Between March 1953 and November 1959, Truffaut published 170 articles in Cahiers, mostly film reviews of five to six typewritten pages, or interviews with directors. His writing was forthright, focused and opinionated. He was at the centre of a group of young critics at Cahiers whom Andre Bazin nicknamed the ‘Hitchcocko-Hawksians’, in reference to their two favourite directors. Other members of the group were Jacques Rivette, Eric Rohmer, Claude Chabrol, and Jean-Luc Godard, who, together, would go on to form the core of the French New Wave.
It was at a screening at the Cinematheque Francais, that Truffaut first met Liliane Litvin. Liliane was an unconventionally beautiful young woman, so beautiful that Truffaut had to compete for her attention with his friends Jean Gruault and Jean-Luc Godard. Each tried to win her affection by spiking their conversation with literary references, but she gave herself to none of them. Undeterred, Truffaut eventually installed himself in a hotel across the street from the Litvin family apartment.
One of the last shots on Baisers voles was filmed in front of the locked gates of the Cinematheque Francais and the film was dedicated to Henri Langlois. Throughout much of the filming, Truffaut had been campaigning on behalf of Langlois and the Cinematheque, which was under threat from government ministers who wanted to remove Henri Langlois, the founder and director, and replace him with someone of their own choosing. Truffaut, Godard, Rivette, Chabrol, and many other leading names in French cinema, including Jean Renoir and Jacques Tati mobilised in support of Langlois, banning their work from being screened at the Cinematheque until such time as Langlois was reinstated. Others followed suit, including major foreign directors such as Charlie Chaplin, Fritz Lang, Akira Kurosawa and Carl Dreyer.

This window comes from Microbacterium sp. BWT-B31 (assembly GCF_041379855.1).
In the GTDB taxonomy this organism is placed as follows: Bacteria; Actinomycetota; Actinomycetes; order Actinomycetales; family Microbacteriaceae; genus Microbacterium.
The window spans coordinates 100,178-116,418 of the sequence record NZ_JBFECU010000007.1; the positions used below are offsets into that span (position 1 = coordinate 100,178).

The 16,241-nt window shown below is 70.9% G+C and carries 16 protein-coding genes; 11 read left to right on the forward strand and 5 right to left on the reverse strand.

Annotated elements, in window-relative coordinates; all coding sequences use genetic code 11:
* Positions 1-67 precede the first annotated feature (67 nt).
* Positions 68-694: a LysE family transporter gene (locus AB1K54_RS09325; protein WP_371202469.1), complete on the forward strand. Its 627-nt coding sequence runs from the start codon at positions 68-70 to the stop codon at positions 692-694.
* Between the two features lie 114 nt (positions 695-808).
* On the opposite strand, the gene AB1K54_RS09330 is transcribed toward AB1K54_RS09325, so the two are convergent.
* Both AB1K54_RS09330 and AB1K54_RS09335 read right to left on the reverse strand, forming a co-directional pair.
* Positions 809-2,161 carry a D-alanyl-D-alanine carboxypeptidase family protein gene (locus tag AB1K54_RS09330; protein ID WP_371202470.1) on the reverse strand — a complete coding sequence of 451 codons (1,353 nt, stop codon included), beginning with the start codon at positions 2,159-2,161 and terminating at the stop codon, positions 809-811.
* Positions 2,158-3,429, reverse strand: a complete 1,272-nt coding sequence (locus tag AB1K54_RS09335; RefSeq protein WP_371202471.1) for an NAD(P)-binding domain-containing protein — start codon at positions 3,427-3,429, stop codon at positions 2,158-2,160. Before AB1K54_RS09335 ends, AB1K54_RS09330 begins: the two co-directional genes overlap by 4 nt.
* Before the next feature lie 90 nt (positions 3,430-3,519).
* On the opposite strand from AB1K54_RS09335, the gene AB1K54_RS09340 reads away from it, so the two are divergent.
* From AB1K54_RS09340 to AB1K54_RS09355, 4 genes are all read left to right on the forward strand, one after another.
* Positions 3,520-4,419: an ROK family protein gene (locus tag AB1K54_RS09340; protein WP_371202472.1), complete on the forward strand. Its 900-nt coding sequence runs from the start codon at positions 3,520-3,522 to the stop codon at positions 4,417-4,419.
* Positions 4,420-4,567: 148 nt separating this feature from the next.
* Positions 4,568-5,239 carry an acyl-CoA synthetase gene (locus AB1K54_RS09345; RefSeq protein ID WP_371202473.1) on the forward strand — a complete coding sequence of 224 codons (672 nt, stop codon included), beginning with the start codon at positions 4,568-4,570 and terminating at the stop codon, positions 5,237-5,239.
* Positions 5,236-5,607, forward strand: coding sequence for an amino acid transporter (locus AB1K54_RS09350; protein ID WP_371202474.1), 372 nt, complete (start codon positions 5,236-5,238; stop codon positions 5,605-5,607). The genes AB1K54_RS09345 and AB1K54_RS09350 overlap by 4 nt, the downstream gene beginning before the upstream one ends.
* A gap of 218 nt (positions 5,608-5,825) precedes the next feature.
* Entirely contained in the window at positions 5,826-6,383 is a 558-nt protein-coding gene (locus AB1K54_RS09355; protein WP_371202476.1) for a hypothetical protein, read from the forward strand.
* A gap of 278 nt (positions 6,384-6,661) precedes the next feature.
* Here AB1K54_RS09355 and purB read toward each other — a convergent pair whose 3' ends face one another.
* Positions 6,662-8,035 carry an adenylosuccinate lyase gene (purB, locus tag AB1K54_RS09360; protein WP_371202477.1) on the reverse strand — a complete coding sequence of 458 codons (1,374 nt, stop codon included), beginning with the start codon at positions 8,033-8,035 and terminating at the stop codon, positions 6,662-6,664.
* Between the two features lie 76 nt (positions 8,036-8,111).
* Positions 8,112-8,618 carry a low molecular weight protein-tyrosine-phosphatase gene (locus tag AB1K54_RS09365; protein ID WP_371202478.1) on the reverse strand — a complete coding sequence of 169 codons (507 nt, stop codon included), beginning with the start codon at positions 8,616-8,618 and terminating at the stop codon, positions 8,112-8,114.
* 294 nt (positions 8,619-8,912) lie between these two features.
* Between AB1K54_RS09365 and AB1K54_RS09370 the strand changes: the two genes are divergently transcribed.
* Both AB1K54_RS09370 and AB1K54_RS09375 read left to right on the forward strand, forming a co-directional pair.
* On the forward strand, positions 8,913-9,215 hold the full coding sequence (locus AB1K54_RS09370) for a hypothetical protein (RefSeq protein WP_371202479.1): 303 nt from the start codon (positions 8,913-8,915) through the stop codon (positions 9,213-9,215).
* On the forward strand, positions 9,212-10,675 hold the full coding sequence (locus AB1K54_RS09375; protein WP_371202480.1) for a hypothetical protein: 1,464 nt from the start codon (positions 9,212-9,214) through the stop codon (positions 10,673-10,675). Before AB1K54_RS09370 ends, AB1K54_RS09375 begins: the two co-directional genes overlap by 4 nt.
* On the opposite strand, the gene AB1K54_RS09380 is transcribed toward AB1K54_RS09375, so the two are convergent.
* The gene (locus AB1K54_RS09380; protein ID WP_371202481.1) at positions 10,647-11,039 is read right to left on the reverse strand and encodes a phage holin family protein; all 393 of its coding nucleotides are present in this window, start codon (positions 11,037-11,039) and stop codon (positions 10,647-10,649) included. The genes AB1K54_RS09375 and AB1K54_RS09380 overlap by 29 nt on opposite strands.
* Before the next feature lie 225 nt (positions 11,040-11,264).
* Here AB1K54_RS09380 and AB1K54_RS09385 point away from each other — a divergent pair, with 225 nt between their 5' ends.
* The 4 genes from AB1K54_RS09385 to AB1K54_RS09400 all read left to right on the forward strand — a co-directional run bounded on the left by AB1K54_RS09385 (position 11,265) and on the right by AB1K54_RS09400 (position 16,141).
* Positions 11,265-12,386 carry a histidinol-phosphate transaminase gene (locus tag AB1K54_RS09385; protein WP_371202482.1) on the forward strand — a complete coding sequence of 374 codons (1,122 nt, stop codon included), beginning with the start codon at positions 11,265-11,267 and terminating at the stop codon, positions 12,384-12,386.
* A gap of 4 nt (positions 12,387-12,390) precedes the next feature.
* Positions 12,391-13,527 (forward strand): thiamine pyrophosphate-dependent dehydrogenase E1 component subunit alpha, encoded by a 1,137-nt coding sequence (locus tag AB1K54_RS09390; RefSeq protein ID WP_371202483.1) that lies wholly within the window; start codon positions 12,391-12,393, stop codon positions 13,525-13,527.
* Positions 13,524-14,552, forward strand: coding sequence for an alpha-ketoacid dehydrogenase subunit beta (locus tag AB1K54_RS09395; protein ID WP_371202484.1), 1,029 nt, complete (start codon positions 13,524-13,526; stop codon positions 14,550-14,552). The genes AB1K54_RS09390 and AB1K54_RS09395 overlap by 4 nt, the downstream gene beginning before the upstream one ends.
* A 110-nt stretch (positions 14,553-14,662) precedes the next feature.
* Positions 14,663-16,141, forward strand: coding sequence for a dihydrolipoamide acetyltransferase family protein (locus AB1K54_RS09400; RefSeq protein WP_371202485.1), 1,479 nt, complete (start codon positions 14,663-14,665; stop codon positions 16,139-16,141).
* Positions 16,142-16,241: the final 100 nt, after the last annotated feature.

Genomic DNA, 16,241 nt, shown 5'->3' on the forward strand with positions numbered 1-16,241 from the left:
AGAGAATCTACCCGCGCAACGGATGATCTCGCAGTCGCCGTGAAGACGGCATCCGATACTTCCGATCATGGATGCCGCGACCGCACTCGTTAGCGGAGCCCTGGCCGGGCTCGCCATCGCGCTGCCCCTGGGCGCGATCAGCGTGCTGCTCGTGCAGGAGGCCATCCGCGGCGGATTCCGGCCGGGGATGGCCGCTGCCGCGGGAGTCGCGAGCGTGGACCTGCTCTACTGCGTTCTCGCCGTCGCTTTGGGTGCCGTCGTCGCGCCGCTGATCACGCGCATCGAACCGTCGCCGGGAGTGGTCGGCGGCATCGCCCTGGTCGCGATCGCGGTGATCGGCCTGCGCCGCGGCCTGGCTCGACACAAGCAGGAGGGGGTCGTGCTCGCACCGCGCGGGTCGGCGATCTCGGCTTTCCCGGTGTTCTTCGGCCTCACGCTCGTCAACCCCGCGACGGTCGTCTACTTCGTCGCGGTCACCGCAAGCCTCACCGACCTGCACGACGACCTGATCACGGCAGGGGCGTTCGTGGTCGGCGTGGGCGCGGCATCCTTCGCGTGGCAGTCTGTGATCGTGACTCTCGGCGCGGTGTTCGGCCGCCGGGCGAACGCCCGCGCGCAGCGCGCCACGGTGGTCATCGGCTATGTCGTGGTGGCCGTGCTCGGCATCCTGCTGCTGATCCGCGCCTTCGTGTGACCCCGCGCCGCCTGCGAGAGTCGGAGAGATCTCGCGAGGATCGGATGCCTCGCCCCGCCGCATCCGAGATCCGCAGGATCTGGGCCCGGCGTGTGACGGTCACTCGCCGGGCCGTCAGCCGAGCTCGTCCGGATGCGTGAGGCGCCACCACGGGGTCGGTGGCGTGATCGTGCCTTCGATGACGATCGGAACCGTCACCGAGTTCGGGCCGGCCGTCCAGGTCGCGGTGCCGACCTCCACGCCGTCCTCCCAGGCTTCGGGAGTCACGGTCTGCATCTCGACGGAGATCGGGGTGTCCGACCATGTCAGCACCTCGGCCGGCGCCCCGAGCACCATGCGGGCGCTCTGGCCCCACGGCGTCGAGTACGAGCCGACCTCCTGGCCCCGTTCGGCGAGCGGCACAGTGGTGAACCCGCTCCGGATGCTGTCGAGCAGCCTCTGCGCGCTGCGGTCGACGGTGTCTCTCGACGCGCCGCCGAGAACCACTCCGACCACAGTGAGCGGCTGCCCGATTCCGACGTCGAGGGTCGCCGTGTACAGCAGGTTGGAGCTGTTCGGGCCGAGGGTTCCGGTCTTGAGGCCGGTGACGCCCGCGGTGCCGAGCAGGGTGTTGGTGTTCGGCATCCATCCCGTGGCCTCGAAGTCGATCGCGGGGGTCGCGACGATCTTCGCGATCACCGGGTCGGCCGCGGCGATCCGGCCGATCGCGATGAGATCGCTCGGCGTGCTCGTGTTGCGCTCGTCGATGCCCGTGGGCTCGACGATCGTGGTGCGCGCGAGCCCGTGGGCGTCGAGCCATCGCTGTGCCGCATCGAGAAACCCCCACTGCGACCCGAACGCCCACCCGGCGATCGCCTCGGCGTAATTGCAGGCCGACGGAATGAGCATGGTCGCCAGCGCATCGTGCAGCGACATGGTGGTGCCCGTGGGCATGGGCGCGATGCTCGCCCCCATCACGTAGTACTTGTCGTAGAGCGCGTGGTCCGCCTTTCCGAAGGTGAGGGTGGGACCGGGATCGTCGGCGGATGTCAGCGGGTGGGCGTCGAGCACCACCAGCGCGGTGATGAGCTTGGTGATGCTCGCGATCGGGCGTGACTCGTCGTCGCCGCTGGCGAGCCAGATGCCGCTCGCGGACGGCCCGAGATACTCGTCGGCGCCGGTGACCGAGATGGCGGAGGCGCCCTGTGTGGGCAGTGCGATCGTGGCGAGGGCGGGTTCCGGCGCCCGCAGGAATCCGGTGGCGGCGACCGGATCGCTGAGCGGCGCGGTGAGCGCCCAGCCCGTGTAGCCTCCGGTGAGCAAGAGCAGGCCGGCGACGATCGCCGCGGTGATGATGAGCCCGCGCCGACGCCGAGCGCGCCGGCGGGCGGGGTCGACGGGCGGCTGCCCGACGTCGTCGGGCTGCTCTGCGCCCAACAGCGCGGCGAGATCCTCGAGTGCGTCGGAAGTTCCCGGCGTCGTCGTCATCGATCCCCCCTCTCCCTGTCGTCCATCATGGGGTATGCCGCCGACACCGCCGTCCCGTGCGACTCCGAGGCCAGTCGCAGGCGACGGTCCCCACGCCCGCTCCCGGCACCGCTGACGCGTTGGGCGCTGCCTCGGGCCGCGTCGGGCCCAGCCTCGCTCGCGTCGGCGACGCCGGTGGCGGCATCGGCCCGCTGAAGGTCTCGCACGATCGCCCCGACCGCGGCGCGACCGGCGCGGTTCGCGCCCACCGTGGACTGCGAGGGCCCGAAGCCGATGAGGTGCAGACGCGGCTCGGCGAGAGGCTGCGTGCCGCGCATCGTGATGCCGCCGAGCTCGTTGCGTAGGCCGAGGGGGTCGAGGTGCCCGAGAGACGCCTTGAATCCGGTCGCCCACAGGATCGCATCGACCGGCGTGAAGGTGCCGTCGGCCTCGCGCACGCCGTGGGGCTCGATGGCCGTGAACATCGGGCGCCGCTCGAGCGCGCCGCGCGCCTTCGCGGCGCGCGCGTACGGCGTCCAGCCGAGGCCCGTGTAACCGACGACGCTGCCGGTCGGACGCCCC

The success of changed Truffaut’s way of life. He could now afford a larger apartment in a more fashionable area of Paris, expensive clothes, a sports car, and an expanding collection of records and books. He was also able to help his friends Jacques Rivette, Jean-Luc Godard and Claude de Givray make their first films. Additionally, interest in the film from abroad gave him the opportunity to travel. In New York he was awarded the city’s Critics Award for Best Foreign Film and became friends with Helen Scott, press officer at the French Film Office, who would become a close collaborator and confident.
Thanks to Bazin, Truffaut attended meetings of the film society Objectif 49. Founded by advocates of the new criticism such as Bazin himself, , , , and Claude Mauriac, and sponsored by such established figures as Jean Cocteau, Robert Bresson, Rene Clement, and Roger Leenhardt. The society became the forum of the new criticism. Its screenings were packed, and important filmmakers like Roberto Rossellini, Orson Welles, William Wyler, Preston Sturges and Jean Gremillon, came to present their work. Emboldened by their success, the organizers decided to create a festival.
It was at these clubs, such as the Delta, which presented French movies of the thirties by directors such as Jean Renoir and Sacha Guitry, that Truffaut learnt to analyse the aesthetics of cinema in depth. The greatest film-school of all was Henri Langlois' Cinematheque Francaise where he was exposed to the widest range of cinema from silent classics to countless foreign films from around the world. It was here that he first fell in love with American cinema and the work of such directors as Orson Welles, Howard Hawks, and Alfred Hitchcock.